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Re: HYB: kashmiriana, ploidy and more

  • Subject: Re: [iris-talk] HYB: kashmiriana, ploidy and more
  • From: "Jeff and Carolyn Walters" <jcwalters@bridgernet.com>
  • Date: Thu, 3 Jan 2002 07:27:45 -0700

> From: Neil A Mogensen <neilm@charter.net>
> With the pallida that produces abundant seed with tetraploid crosses, is
it possible you are getting self-pollinated pods?  Thrips seem to love
pallida and its fragrance, I recall.  I trust you have bloomed seedlings. 
Did you not post a picture of one of the pallida X Dolly Madison progeny
last year?  The --again--vague memory I have was of a bloom quite obviously
intermediate in type.  Perhaps I am remembering something else.


Linda Mann sent me a rhizome of the seedling from the pallida X Mulberry
Rose cross she mentioned in a recent post to Iris-talk several years ago.
It is certainly not a pure pallida in its characteristics and sets bee pods
like crazy here. The pods are filled with normal appearing seeds, though I
have not planted any to test their fertility.

> Bill Shear's suggestion of using Eloy Bloom's DNA techniques on the JS
hybrids is an excellent suggestion for confirming or not confirming the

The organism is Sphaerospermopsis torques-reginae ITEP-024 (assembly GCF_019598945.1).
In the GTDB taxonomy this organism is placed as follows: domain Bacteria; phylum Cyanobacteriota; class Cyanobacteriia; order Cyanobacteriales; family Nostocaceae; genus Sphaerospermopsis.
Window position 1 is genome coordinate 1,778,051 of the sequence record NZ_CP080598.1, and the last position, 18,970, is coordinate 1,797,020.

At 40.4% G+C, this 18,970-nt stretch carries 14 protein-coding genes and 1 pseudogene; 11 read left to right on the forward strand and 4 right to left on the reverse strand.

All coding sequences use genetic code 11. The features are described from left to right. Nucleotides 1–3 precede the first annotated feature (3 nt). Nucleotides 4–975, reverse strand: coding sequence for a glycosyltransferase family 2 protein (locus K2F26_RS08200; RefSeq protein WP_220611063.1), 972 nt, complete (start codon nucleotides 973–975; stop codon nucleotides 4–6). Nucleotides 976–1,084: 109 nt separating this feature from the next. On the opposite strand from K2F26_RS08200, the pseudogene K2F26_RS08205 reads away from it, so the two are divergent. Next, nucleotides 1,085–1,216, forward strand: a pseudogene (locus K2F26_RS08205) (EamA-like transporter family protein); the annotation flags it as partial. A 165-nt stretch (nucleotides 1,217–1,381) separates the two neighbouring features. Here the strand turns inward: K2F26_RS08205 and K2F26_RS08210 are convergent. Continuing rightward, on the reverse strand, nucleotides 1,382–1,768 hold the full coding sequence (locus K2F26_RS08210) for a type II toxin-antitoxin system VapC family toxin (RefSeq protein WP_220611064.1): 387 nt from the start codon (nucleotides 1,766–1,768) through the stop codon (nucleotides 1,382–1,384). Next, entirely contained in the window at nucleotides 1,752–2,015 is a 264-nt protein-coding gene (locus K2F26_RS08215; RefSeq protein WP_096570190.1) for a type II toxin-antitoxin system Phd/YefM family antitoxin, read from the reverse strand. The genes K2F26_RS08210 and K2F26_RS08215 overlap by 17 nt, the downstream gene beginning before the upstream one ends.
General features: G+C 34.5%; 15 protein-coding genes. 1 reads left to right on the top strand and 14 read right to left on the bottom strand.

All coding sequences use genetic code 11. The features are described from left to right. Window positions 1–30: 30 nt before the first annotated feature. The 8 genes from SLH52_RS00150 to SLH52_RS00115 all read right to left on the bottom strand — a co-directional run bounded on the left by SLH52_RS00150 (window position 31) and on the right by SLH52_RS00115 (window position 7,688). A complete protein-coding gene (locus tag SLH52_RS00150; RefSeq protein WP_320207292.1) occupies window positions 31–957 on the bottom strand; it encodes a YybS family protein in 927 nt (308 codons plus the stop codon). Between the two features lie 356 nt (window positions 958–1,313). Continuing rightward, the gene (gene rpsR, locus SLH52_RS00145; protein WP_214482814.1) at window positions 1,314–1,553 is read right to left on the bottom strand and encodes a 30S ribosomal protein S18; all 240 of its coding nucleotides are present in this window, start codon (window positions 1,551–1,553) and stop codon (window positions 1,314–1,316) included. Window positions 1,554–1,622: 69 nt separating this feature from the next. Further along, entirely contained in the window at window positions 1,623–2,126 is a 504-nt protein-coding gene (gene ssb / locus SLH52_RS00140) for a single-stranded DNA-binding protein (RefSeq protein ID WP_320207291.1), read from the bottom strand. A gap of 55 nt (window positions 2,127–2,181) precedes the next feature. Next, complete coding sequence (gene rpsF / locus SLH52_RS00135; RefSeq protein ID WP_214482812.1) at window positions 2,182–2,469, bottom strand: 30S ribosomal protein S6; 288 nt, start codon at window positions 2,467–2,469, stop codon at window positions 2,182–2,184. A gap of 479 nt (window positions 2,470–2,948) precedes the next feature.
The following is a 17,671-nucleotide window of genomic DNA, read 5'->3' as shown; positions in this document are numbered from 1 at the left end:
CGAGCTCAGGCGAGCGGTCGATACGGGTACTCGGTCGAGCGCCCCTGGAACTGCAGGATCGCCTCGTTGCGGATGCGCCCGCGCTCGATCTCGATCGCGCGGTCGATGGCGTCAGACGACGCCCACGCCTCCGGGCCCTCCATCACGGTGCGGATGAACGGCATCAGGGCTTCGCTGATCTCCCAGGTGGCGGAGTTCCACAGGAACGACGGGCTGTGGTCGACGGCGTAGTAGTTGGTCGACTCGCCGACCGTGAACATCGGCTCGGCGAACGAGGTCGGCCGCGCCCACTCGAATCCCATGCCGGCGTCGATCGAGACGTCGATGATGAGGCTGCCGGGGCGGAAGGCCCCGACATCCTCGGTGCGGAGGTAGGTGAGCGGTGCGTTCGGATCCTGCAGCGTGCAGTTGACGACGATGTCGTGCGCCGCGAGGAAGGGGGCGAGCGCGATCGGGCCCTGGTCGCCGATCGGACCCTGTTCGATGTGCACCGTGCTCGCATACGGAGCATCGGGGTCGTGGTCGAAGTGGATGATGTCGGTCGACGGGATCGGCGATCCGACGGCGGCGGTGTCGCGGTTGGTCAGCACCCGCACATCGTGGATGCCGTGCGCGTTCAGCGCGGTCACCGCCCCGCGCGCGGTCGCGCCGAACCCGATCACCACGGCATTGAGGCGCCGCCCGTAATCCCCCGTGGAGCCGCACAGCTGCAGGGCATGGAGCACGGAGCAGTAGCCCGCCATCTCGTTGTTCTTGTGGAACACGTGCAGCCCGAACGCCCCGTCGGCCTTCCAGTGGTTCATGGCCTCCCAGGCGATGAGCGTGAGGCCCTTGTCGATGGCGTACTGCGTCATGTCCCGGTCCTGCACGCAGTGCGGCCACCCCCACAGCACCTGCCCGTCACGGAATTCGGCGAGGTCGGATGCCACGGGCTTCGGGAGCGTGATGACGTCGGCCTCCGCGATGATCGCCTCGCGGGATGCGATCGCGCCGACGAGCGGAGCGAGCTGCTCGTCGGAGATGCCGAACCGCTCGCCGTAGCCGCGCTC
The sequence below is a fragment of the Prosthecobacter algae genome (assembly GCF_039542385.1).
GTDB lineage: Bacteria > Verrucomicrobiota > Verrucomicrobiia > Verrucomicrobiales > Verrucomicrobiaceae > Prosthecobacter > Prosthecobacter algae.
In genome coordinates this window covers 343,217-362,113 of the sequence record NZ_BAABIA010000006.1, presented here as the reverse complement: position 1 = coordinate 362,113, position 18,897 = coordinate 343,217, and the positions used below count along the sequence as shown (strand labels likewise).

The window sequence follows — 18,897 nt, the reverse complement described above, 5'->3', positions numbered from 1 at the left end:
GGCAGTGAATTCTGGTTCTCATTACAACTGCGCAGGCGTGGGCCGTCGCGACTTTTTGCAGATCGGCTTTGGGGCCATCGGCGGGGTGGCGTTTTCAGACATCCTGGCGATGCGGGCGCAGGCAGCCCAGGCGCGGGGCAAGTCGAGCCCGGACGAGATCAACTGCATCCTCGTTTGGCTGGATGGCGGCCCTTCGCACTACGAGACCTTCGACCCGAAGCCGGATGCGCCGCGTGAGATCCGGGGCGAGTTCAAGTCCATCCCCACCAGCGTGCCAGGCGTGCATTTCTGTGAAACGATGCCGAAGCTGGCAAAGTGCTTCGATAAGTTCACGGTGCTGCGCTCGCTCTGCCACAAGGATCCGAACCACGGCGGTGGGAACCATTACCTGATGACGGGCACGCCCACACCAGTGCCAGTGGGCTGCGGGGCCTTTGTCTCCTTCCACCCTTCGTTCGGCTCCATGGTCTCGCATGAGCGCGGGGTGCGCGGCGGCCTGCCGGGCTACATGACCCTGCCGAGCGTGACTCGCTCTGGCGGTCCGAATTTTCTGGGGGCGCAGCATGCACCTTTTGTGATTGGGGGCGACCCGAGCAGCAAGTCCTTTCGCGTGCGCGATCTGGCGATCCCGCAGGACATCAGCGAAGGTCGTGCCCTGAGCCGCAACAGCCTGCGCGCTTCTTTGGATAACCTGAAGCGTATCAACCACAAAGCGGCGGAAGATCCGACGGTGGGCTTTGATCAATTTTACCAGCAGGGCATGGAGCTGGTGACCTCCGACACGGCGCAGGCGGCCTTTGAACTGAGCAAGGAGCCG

hybrid status of the plants.  

The gentleman in the Netherlands who is doing DNA testing of irises
identified himself as Eloy Boon, not Bloom, though that appears to be Bill
Shear's error and not yours.

> Thanks, Sharon, for reminding us of the old-timers' rule of thumb of the
"One in ten thousand."  I had known that at one time and forgotten.  My
"hundreds" of crosses didn't begin to scratch the surface, did it? Tens of
thousands of pollenizations take time, space and more patience than most of
us have.  

My understanding of this "rule" is that it applies to the number of
seedlings that must be raised from a particular cross (or type of cross) to
obtain the desired result in a single plant, not to the number of such
crosses that must be made.

Jeff Walters in northern Utah  (USDA Zone 4/5, Sunset Zone 2, AHS Zone 7)

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